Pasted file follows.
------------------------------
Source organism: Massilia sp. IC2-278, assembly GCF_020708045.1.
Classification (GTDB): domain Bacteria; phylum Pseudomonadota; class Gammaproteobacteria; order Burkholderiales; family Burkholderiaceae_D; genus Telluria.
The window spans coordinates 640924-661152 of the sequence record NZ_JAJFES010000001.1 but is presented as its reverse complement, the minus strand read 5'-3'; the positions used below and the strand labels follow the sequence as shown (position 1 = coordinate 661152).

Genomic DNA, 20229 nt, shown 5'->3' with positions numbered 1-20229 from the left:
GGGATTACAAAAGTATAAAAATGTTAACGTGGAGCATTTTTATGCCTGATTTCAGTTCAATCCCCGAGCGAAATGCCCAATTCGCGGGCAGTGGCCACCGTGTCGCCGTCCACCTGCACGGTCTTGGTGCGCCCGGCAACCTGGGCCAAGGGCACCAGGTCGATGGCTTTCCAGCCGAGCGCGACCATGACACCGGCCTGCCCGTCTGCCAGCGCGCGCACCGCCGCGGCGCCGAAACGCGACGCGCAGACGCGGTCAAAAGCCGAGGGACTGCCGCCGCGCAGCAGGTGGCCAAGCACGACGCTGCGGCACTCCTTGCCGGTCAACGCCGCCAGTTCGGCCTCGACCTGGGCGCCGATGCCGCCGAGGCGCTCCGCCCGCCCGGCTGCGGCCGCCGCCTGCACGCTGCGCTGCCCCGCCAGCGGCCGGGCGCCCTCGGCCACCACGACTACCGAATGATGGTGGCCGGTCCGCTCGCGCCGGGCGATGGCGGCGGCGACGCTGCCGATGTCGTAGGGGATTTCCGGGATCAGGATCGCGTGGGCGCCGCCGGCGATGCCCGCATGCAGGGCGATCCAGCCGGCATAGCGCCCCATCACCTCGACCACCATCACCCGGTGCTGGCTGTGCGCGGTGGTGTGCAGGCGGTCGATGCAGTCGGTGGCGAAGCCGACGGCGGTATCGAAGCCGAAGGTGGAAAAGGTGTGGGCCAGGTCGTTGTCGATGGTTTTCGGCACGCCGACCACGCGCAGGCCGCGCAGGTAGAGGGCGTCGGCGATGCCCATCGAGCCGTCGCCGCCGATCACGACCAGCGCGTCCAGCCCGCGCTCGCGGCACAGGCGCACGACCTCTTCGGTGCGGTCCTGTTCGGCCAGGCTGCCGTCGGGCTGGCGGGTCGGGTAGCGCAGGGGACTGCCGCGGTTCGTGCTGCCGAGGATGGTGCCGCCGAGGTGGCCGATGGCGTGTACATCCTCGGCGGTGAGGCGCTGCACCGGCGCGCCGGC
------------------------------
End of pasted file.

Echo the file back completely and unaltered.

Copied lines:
Source organism: Massilia sp. IC2-278, assembly GCF_020708045.1.
Classification (GTDB): domain Bacteria; phylum Pseudomonadota; class Gammaproteobacteria; order Burkholderiales; family Burkholderiaceae_D; genus Telluria.
The window spans coordinates 640924-661152 of the sequence record NZ_JAJFES010000001.1 but is presented as its reverse complement, the minus strand read 5'-3'; the positions used below and the strand labels follow the sequence as shown (position 1 = coordinate 661152).

Genomic DNA, 20229 nt, shown 5'->3' with positions numbered 1-20229 from the left:
GGGATTACAAAAGTATAAAAATGTTAACGTGGAGCATTTTTATGCCTGATTTCAGTTCAATCCCCGAGCGAAATGCCCAATTCGCGGGCAGTGGCCACCGTGTCGCCGTCCACCTGCACGGTCTTGGTGCGCCCGGCAACCTGGGCCAAGGGCACCAGGTCGATGGCTTTCCAGCCGAGCGCGACCATGACACCGGCCTGCCCGTCTGCCAGCGCGCGCACCGCCGCGGCGCCGAAACGCGACGCGCAGACGCGGTCAAAAGCCGAGGGACTGCCGCCGCGCAGCAGGTGGCCAAGCACGACGCTGCGGCACTCCTTGCCGGTCAACGCCGCCAGTTCGGCCTCGACCTGGGCGCCGATGCCGCCGAGGCGCTCCGCCCGCCCGGCTGCGGCCGCCGCCTGCACGCTGCGCTGCCCCGCCAGCGGCCGGGCGCCCTCGGCCACCACGACTACCGAATGATGGTGGCCGGTCCGCTCGCGCCGGGCGATGGCGGCGGCGACGCTGCCGATGTCGTAGGGGATTTCCGGGATCAGGATCGCGTGGGCGCCGCCGGCGATGCCCGCATGCAGGGCGATCCAGCCGGCATAGCGCCCCATCACCTCGACCACCATCACCCGGTGCTGGCTGTGCGCGGTGGTGTGCAGGCGGTCGATGCAGTCGGTGGCGAAGCCGACGGCGGTATCGAAGCCGAAGGTGGAAAAGGTGTGGGCCAGGTCGTTGTCGATGGTTTTCGGCACGCCGACCACGCGCAGGCCGCGCAGGTAGAGGGCGTCGGCGATGCCCATCGAGCCGTCGCCGCCGATCACGACCAGCGCGTCCAGCCCGCGCTCGCGGCACAGGCGCACGACCTCTTCGGTGCGGTCCTGTTCGGCCAGGCTGCCGTCGGGCTGGCGGGTCGGGTAGCGCAGGGGACTGCCGCGGTTCGTGCTGCCGAGGATGGTGCCGCCGAGGTGGCCGATGGCGTGTACATCCTCGGCGGTGAGGCGCTGCACCGGCGCGCCGGC